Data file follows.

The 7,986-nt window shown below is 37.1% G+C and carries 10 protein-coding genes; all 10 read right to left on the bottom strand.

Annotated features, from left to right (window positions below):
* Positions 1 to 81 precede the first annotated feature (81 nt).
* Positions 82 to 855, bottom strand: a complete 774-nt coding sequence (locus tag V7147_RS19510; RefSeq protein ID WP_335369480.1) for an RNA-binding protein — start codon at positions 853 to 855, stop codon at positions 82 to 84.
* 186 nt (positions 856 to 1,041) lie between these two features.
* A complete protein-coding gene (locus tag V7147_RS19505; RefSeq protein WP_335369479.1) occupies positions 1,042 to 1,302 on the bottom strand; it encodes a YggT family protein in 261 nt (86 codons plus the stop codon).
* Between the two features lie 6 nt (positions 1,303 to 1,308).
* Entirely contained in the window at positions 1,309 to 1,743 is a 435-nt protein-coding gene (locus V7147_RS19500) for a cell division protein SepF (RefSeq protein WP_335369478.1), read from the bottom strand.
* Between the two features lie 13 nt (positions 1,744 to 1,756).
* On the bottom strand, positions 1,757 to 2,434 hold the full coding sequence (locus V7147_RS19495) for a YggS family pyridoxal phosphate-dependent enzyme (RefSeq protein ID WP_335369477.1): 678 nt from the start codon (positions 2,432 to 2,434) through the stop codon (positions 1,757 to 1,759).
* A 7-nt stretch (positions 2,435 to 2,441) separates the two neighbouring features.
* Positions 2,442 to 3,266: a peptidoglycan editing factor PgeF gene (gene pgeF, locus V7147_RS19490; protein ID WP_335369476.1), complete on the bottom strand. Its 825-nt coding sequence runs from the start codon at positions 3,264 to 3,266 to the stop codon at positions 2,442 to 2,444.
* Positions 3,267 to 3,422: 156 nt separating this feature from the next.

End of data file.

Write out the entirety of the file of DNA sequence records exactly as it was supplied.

The 7,986-nt window shown below is 37.1% G+C and carries 10 protein-coding genes; all 10 read right to left on the bottom strand.

Annotated features, from left to right (window positions below):
* Positions 1 to 81 precede the first annotated feature (81 nt).
* Positions 82 to 855, bottom strand: a complete 774-nt coding sequence (locus tag V7147_RS19510; RefSeq protein ID WP_335369480.1) for an RNA-binding protein — start codon at positions 853 to 855, stop codon at positions 82 to 84.
* 186 nt (positions 856 to 1,041) lie between these two features.
* A complete protein-coding gene (locus tag V7147_RS19505; RefSeq protein WP_335369479.1) occupies positions 1,042 to 1,302 on the bottom strand; it encodes a YggT family protein in 261 nt (86 codons plus the stop codon).
* Between the two features lie 6 nt (positions 1,303 to 1,308).
* Entirely contained in the window at positions 1,309 to 1,743 is a 435-nt protein-coding gene (locus V7147_RS19500) for a cell division protein SepF (RefSeq protein WP_335369478.1), read from the bottom strand.
* Between the two features lie 13 nt (positions 1,744 to 1,756).
* On the bottom strand, positions 1,757 to 2,434 hold the full coding sequence (locus V7147_RS19495) for a YggS family pyridoxal phosphate-dependent enzyme (RefSeq protein ID WP_335369477.1): 678 nt from the start codon (positions 2,432 to 2,434) through the stop codon (positions 1,757 to 1,759).
* A 7-nt stretch (positions 2,435 to 2,441) separates the two neighbouring features.
* Positions 2,442 to 3,266: a peptidoglycan editing factor PgeF gene (gene pgeF, locus V7147_RS19490; protein ID WP_335369476.1), complete on the bottom strand. Its 825-nt coding sequence runs from the start codon at positions 3,264 to 3,266 to the stop codon at positions 2,442 to 2,444.
* Positions 3,267 to 3,422: 156 nt separating this feature from the next.